Democratic or Demagogic? "People Power" Reconsidered -- in the Philippines and Elsewhere



Amado M. Mendoza, Jr, University of the Philippines

Date and Time

November 7, 2007 12:00 PM - 1:30 PM


Open to the public.

No RSVP required


Daniel and Nancy Okimoto Conference Room

Unarmed mass uprisings, celebrated as "people power" revolutions, have ended authoritarian regimes in various countries. But have these movements ushered in polities that fulfilled democratic expectations? The record is disappointing, and especially so in the Philippines after the ouster of President Ferdinand Marcos. Why? Much of the answer lies in the ability of elites to ride, hijack, and redirect the trajectories of "people power" movements. Such elites take advantage of the tension between the regular politics of stable institutions and the irregular politics of extraordinary moments. The large mobilizations associated with "people power" cannot be sustained for long periods. The masses will soon delegate power to, and rely on, their leaders, who will represent them as the polity settles down to the business of normal--institutional--politics. The very minute the new regime is inaugurated, it ceases to be revolutionary and starts to be conservative. It has a country to run, and state power to defend and consolidate, for its enemies are not likely to have given up. The institutional technology of popular rule has yet to be developed beyond grand first principles and banal motherhood statements. The supposedly revolutionary leaders of the new regime lapse into using the already well known methods of minority or elite rule. But recourse to such stratagems may in time trigger the formation of new "people power" movements against these self-entrenched incumbents--prolonging the cycle and preventing the conversion of contingent power into legitimate authority.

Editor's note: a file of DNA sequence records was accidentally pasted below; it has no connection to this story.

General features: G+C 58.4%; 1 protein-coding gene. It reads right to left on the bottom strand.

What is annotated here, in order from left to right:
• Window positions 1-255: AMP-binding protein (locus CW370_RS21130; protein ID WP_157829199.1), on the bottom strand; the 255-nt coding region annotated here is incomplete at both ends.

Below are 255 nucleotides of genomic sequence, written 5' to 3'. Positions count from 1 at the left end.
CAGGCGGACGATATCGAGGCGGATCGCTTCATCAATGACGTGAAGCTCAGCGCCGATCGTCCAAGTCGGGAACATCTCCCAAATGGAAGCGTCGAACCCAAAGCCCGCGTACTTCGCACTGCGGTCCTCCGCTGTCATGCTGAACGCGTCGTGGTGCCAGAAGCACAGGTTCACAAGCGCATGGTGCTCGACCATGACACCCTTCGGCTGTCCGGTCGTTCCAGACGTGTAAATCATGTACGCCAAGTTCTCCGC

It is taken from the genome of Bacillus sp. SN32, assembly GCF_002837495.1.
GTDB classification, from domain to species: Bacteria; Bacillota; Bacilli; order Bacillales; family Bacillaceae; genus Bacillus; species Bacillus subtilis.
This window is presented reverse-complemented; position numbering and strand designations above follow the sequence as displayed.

Amado Mendoza's current research is on the political economy of organized crime and anti-state violence in the Philippines. His many writings on that country include a book-in-progress on tax reform and two edited volumes, Debts of Dishonor (1992) and From Crisis to Crisis: A History of BOP [Balance of Payments] Crises in the Philippines (1987). He has been a visiting scholar at Tufts University, the Jean Monnet Institute, the University of Turku (Finland), and the Amsterdam Insti¬tute for International Relations. In addition to pursuing his academic career, he has worked as a business journalist, a merchant banker, a stockbroker, and on development issues for an NGO.

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